NPO publishes blog articles to inform and to stimulate conversation about issues of importance to NPO's mission.  All blog articles express the opinions of the authors as individuals and do not necessarily reflect the views of National Parents Organization, its Board of Directors, or its executives.  

September 28, 2019 by Don Hubin, PhD, Chair, National Board of Directors

National Parents Organization just published the 2019 NPO Shared Parenting Report Card, and the news for Ohioans isn’t great. The Buckeye state received a middling “C,” the same grade it received in the NPO study five years ago.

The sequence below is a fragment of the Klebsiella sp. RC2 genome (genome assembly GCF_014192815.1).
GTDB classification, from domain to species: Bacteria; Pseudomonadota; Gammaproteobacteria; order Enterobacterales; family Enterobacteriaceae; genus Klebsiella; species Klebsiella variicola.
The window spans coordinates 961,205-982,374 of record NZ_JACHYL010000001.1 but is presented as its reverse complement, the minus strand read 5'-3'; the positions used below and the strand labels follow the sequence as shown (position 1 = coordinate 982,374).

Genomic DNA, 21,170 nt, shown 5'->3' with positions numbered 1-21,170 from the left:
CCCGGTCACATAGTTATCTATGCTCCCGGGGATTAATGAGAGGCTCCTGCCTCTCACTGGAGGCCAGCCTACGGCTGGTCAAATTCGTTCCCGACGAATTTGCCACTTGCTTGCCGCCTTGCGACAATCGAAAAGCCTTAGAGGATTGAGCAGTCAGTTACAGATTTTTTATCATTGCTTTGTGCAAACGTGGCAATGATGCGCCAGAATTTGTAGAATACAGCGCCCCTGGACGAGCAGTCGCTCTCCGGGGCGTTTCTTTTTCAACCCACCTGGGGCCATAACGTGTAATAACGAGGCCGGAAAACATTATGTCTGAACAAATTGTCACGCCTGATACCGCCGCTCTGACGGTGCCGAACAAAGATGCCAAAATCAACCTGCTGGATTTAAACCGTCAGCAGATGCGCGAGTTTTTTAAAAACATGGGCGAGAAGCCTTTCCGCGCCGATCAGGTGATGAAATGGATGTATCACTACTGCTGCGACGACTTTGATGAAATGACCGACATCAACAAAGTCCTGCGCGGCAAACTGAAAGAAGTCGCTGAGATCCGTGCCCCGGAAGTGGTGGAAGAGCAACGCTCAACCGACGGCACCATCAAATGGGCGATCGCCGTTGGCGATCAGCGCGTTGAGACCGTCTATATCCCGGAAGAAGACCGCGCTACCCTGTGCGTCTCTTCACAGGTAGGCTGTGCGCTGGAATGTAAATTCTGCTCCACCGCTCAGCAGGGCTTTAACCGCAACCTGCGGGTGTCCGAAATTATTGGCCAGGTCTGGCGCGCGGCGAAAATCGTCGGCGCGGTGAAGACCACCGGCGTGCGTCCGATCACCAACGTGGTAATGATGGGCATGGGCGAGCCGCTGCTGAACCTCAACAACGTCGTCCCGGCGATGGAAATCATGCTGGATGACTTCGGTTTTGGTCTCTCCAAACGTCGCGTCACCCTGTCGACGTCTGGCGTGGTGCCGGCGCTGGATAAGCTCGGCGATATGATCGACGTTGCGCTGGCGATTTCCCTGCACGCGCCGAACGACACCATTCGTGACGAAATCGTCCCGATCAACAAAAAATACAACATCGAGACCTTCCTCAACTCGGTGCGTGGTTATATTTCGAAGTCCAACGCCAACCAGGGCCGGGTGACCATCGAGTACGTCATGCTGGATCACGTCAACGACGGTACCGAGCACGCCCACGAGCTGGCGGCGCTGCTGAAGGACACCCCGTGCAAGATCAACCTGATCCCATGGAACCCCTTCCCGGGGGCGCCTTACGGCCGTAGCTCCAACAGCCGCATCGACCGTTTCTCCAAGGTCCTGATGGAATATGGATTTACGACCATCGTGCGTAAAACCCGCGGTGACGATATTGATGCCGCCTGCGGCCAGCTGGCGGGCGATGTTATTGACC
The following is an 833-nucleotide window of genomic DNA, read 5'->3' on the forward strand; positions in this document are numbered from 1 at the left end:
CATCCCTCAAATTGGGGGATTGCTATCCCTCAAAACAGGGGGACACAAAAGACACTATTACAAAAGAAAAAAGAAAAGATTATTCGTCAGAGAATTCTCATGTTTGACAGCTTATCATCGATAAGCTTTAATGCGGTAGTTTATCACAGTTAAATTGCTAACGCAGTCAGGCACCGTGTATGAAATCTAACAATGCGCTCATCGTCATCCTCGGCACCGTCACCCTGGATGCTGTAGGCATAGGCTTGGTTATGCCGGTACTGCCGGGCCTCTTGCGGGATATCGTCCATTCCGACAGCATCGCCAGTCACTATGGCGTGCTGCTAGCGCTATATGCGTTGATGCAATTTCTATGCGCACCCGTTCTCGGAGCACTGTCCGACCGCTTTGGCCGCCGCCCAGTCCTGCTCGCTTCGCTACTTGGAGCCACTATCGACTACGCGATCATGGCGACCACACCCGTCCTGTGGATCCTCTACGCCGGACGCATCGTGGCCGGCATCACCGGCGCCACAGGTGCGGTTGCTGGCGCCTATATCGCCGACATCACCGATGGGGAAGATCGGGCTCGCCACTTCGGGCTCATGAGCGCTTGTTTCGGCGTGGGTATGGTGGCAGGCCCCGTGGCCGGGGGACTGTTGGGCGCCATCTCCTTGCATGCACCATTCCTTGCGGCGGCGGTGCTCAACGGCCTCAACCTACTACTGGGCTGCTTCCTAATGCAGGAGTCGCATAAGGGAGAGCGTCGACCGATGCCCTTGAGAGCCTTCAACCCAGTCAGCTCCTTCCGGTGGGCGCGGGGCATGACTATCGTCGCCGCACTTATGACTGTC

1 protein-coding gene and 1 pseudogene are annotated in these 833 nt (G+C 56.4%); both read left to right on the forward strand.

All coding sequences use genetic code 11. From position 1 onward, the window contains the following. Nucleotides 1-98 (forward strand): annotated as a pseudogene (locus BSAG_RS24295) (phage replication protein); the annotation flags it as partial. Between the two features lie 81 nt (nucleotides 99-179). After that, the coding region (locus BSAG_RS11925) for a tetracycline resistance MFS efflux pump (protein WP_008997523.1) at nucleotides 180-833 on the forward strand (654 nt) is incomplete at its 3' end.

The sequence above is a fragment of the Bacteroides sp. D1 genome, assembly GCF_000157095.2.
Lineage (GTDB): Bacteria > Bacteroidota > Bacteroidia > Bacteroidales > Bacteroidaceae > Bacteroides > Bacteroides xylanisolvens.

That’s no surprise.

In those five years, the Ohio legislature has made no improvements in our laws dealing with post-separation parenting. As a result, Ohio is behind the times; let me count the ways.

First, Ohio legislators have not responded to the research done in the past three decades that provides compelling evidence that in most cases, and absent abuse, children of separated parents do best when parents share as equally as possible in the responsibilities of raising the children. Indeed, surprising many, this research shows that children who are parented equally by both parents living separately do about as well on average as children raised in families where the parents live together. And they do much better than children raised in sole-custody arrangements.

Our statutes, to the degree that they seek to truly promote the best interest of children, should reflect these results.

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